When “That Never Happened” Never Happened

, , , , , , , | | Right | July 8, 2019

(I work at an extremely well-known big box retailer known for having virtually everything and a very lenient price-matching policy. However, if I am told a price that I think is incorrect, I am allowed to ask what store it’s from and make sure it’s not ludicrous.)

Me: *preparing to scan an item*

Customer: “…and that’s [price that seems too low].”

Me: “Okay, sir, and which store is that from?”

Customer: “I don’t have to tell you that! The [Company] policy says I don’t have to tell you!”

Me: “Actually, sir, I can ask, and the store you are asking me to price match must be within 50 miles of this store.”

Customer: “No, it says in the policy I don’t have to, and I happen to know insider information about this kind of thing because my ex-wife is the store manager of one of these stores in New York, so you are wrong. I have the personal phone numbers of all sorts of people in the corporate office, and I can get anyone I want fired.”

(I go ahead and give him the price — it is busy and my supervisor has asked me to send someone home at another register — finish out his order, and give him his receipt while he continues to tell me his story.)

Customer: *becoming more smug by the moment* “Once, a cashier at another store, not here, wouldn’t honor the sign saying the pants I wanted to buy were $3 and told me I’d have to pay $15, and it was 3:00 in the morning, mind you, and I made her get her supervisor. Her supervisor told me that I couldn’t pay $3 for the pants and would have to pay $15, and I asked her if she was sure about that because there are laws in this country that require companies to have truth in advertising, and she said she was just doing her job. I told her I had the personal number of [Executive that does not actually exist], and I would be perfectly happy to call him, and I did, and he screamed at her on the phone and told her she’d be fired if she didn’t make me happy! Then she had the cashier change the price for me.”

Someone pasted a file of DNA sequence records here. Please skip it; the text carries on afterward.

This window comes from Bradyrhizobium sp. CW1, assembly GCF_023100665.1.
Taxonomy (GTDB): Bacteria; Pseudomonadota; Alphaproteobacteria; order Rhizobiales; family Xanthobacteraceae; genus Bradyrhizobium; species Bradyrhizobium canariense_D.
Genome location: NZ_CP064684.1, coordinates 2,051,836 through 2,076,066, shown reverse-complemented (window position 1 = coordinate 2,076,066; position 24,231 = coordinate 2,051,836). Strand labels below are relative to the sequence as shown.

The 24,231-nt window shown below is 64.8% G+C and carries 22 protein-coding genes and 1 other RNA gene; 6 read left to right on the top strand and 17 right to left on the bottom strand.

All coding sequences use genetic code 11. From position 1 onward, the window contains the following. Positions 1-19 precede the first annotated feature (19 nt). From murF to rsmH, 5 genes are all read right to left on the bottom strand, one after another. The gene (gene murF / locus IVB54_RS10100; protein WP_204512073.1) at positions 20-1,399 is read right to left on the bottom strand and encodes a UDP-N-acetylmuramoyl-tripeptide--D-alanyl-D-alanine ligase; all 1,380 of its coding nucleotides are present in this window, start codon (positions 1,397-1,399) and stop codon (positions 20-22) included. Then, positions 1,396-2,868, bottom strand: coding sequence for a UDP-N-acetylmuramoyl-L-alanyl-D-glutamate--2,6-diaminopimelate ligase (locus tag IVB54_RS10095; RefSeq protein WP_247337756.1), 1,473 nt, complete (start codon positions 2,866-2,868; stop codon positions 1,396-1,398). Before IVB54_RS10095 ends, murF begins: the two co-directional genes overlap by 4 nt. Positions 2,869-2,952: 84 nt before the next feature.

Me: “Ah, yes… I—”

Customer: *positively gleeful* “Then, that manager told me I am a horrible person! And if you think that’s bad, when my wife was an assistant manager at a [Company] in California, her boss was a gay man who decided he hated women and sexually harassed my wife, and I called [Executive that doesn’t exist], and he not only fired that man and promoted my wife, he made that gay man unemployable in the state of California!”

(I was completely unable to figure out how to extricate myself from this conversation, which actually took over 15 minutes and nearly cost me my break, and in addition, the person I was supposed to relieve wound up being sent home by the supervisor because I couldn’t get away from this man. I found out later from a friend of mine that he comes in all the time and tries to pull that crap on people, and none of it is true.)

I Am Real And So Are Your Drugs

, , , | | Right | July 5, 2019

(I am tending to a line of customers.)

Me: “Next, please.”

(The woman doesn’t move.)

Me: “Miss? You’re next.”

(She looks at me and grunts.)

Woman: “You don’t exist.”

Me: “I’m pretty sure I do.”

(She lets the rest of the line pass by until she is the only one left. I try everything in my power to prove I’m real to her, but she adamantly refuses to believe it, fully knowing I have just served about ten people right in front of her. My manager comes down eventually to ask me something and the woman interrupts.)

Woman: “WAIT! YOU’RE REAL?”

Manager: *bewildered* “Me?”

Woman: “Both of you.”

Manager: “Yes?”

Woman: *to me* “Why didn’t you tell me?!”

(My expression must have been murderous, as the woman actually took a step back, and my manager told me to take a break. When he came down after serving her, he told me she’d said that “weed and crack don’t mix well with me,” and then tried to give my manager a spliff to hand on to me to “calm me down.” My manager politely refused and called the police once she left. We don’t know if they caught up with her, and thankfully, I haven’t seen her since.)

Driving Them Away Via The Driveway